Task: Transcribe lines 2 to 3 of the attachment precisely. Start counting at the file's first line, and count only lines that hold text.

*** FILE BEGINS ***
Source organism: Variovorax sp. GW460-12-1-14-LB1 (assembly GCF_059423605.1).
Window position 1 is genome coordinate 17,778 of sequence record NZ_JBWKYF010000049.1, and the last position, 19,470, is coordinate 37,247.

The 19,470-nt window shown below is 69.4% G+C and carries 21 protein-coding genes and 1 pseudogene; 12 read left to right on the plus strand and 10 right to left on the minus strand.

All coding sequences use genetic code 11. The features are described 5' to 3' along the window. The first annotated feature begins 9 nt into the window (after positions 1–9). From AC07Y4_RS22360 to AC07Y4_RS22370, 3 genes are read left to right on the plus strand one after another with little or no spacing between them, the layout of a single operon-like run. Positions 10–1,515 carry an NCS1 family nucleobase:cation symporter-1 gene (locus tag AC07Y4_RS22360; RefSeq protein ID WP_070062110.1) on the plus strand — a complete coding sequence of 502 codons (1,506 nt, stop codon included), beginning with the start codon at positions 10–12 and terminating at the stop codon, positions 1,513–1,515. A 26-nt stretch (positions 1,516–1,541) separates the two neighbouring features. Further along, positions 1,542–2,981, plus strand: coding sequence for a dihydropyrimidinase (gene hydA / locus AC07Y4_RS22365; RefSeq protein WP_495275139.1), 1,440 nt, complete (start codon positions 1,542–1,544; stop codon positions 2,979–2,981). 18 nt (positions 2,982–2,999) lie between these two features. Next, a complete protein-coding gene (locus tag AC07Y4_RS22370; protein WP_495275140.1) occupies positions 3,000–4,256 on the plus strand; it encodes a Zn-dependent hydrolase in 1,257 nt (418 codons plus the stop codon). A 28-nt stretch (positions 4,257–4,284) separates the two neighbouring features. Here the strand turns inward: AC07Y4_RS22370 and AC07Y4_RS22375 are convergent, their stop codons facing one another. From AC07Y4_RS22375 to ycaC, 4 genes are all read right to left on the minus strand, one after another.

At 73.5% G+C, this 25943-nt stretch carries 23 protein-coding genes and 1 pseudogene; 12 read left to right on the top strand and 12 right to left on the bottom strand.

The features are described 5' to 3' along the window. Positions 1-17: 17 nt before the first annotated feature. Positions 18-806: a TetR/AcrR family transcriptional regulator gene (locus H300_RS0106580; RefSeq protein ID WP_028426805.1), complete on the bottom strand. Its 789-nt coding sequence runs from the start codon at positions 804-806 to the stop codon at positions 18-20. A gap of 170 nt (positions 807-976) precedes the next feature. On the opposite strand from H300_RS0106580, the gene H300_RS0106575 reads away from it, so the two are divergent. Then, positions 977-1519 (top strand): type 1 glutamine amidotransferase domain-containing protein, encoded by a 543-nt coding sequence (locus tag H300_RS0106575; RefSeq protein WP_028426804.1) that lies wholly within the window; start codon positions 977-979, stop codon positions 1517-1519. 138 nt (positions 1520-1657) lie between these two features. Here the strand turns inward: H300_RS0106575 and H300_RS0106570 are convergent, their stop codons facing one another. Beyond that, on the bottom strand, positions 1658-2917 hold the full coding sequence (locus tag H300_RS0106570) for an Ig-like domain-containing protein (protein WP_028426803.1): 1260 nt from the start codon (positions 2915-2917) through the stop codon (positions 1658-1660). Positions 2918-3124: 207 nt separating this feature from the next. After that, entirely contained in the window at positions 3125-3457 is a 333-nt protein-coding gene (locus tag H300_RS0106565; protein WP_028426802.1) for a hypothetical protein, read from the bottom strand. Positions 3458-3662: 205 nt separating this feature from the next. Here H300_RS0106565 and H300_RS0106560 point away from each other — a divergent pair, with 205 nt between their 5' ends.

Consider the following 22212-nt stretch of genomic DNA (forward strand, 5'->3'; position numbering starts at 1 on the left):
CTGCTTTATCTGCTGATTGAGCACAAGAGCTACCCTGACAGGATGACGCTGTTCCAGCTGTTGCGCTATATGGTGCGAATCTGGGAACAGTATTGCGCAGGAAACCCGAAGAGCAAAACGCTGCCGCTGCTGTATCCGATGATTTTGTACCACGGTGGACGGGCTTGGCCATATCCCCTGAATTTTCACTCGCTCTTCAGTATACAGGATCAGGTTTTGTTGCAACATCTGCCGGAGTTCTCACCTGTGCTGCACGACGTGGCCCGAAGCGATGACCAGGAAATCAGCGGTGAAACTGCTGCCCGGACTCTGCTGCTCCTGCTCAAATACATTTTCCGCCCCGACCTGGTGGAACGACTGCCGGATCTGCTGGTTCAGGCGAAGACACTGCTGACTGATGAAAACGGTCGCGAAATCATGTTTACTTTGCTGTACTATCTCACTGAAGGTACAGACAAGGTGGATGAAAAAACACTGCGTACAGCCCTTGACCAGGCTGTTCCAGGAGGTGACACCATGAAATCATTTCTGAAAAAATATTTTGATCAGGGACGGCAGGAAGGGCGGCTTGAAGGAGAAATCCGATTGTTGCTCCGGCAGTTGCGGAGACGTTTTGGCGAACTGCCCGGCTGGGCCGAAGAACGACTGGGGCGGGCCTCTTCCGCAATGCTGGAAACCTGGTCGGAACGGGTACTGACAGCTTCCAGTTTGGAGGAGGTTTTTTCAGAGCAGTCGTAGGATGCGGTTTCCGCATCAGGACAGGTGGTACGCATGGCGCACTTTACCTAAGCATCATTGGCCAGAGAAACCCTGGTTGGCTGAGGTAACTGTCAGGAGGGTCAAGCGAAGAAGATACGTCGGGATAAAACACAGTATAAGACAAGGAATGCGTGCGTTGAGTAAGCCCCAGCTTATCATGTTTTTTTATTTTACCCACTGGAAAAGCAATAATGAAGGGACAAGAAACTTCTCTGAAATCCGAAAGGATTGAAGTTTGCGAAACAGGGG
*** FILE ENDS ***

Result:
Window position 1 is genome coordinate 17,778 of sequence record NZ_JBWKYF010000049.1, and the last position, 19,470, is coordinate 37,247.

The 19,470-nt window shown below is 69.4% G+C and carries 21 protein-coding genes and 1 pseudogene; 12 read left to right on the plus strand and 10 right to left on the minus strand.